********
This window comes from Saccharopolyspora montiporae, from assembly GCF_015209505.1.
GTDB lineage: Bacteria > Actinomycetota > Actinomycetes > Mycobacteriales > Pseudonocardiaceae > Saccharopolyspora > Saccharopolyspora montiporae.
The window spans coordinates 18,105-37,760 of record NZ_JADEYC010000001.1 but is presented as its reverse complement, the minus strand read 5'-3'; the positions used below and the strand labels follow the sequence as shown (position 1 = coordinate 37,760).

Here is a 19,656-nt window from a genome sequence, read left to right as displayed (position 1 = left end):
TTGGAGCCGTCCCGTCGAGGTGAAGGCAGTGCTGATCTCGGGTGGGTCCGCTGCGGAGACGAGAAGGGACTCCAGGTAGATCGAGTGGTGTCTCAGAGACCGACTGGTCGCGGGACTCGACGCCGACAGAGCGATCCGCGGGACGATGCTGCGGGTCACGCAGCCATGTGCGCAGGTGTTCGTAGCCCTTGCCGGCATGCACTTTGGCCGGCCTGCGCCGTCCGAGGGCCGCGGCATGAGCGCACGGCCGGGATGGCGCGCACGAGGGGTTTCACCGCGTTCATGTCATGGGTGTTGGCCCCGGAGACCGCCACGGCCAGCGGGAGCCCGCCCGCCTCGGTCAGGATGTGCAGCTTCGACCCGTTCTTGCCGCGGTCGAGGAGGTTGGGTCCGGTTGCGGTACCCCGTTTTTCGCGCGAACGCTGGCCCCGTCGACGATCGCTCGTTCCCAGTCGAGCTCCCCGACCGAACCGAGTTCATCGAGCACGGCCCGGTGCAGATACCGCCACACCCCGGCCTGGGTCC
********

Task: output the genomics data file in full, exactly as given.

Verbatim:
This window comes from Saccharopolyspora montiporae, from assembly GCF_015209505.1.
GTDB lineage: Bacteria > Actinomycetota > Actinomycetes > Mycobacteriales > Pseudonocardiaceae > Saccharopolyspora > Saccharopolyspora montiporae.
The window spans coordinates 18,105-37,760 of record NZ_JADEYC010000001.1 but is presented as its reverse complement, the minus strand read 5'-3'; the positions used below and the strand labels follow the sequence as shown (position 1 = coordinate 37,760).

Here is a 19,656-nt window from a genome sequence, read left to right as displayed (position 1 = left end):
TTGGAGCCGTCCCGTCGAGGTGAAGGCAGTGCTGATCTCGGGTGGGTCCGCTGCGGAGACGAGAAGGGACTCCAGGTAGATCGAGTGGTGTCTCAGAGACCGACTGGTCGCGGGACTCGACGCCGACAGAGCGATCCGCGGGACGATGCTGCGGGTCACGCAGCCATGTGCGCAGGTGTTCGTAGCCCTTGCCGGCATGCACTTTGGCCGGCCTGCGCCGTCCGAGGGCCGCGGCATGAGCGCACGGCCGGGATGGCGCGCACGAGGGGTTTCACCGCGTTCATGTCATGGGTGTTGGCCCCGGAGACCGCCACGGCCAGCGGGAGCCCGCCCGCCTCGGTCAGGATGTGCAGCTTCGACCCGTTCTTGCCGCGGTCGAGGAGGTTGGGTCCGGTTGCGGTACCCCGTTTTTCGCGCGAACGCTGGCCCCGTCGACGATCGCTCGTTCCCAGTCGAGCTCCCCGACCGAACCGAGTTCATCGAGCACGGCCCGGTGCAGATACCGCCACACCCCGGCCTGGGTCC